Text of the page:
Having the next brilliant idea for a product or a service is just one, very small, aspect of being an entrepreneur. The real work actually comes when you want to turn that idea into something that not only benefits customers, but also brings in revenue. Some startup founders turn to accelerators or angel investors for guidance and financial backing, but with this comes the sacrifice of independence and equity.
An increasing number of entrepreneurs are choosing to max out their credit cards, turn their homes into workspaces and hunker down for a long, often painful – but sometimes blissfully rewarding – foray into starting their own business. Bootstrapping, as it has been dubbed, isn’t easy and more often than not, startups do not succeed. However, those with a true passion for their business are able to persevere, and with each obstacle encountered, they grow.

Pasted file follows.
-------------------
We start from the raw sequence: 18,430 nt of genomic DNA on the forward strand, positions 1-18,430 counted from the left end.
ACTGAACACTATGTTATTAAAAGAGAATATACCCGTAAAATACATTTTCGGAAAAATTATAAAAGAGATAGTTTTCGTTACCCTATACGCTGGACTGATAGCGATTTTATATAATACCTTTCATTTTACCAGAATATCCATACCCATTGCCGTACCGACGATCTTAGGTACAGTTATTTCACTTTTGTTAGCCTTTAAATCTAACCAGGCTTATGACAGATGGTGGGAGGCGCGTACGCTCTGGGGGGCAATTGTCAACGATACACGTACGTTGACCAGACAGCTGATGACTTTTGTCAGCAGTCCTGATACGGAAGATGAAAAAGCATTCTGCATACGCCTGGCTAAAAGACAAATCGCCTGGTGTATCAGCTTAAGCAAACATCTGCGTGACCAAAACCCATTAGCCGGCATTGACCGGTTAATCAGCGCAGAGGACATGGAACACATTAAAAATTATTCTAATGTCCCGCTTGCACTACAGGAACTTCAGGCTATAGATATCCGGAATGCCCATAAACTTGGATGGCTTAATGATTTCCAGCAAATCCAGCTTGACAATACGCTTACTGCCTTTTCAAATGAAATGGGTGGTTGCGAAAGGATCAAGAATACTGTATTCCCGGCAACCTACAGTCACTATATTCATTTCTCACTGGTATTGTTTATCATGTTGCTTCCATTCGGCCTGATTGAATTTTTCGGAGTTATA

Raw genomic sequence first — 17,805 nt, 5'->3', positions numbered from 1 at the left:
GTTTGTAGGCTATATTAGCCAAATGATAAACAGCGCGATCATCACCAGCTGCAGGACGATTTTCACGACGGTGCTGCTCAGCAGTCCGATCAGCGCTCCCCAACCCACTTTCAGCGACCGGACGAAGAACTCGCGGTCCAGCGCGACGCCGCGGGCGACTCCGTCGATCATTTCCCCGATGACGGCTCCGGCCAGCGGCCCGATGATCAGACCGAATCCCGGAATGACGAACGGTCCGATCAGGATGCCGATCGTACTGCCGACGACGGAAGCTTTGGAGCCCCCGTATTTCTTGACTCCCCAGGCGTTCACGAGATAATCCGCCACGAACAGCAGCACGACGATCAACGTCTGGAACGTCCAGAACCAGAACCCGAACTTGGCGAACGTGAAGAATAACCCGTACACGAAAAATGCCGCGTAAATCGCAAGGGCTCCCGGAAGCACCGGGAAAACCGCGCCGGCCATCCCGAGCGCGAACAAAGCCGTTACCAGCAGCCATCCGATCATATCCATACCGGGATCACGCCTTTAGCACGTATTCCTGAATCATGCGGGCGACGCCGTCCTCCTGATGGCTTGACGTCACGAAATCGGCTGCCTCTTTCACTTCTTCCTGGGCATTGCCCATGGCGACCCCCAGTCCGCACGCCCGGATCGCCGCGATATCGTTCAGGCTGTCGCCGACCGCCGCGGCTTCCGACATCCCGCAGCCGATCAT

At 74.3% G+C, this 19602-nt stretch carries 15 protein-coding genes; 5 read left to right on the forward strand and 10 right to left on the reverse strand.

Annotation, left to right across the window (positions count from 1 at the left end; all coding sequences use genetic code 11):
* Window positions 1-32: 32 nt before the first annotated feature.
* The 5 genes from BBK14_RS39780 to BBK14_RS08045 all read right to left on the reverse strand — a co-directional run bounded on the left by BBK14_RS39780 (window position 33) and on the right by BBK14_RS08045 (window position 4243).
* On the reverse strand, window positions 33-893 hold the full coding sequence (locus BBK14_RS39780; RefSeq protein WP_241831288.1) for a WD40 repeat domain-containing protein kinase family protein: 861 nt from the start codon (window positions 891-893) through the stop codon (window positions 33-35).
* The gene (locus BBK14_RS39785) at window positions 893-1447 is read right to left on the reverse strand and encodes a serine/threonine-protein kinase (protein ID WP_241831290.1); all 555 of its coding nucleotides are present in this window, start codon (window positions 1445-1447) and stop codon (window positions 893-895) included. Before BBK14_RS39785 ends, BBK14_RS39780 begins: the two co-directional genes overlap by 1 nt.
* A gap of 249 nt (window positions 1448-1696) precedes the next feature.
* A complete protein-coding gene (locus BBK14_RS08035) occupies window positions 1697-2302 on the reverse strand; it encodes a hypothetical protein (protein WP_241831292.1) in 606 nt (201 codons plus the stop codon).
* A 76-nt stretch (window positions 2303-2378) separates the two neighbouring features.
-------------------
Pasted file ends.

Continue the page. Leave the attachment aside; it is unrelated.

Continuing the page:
For more personal insight into what it’s like to bootstrap your startup, here’s some advice from startup founders who have gone through the gauntlet and survived.
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“It is very important that startup founder consider not only the costs of creating their product, but also all the external costs, so that there will there be enough runway to take on investors. When a bootstrapped startup decides to take on investors, it should be for the right reasons, such as expanding their business, or receiving mentorship and guidance. Startup founders should never put themselves in the position where they have to take on investors because they are on the verge of bankruptcy and don’t have a choice.”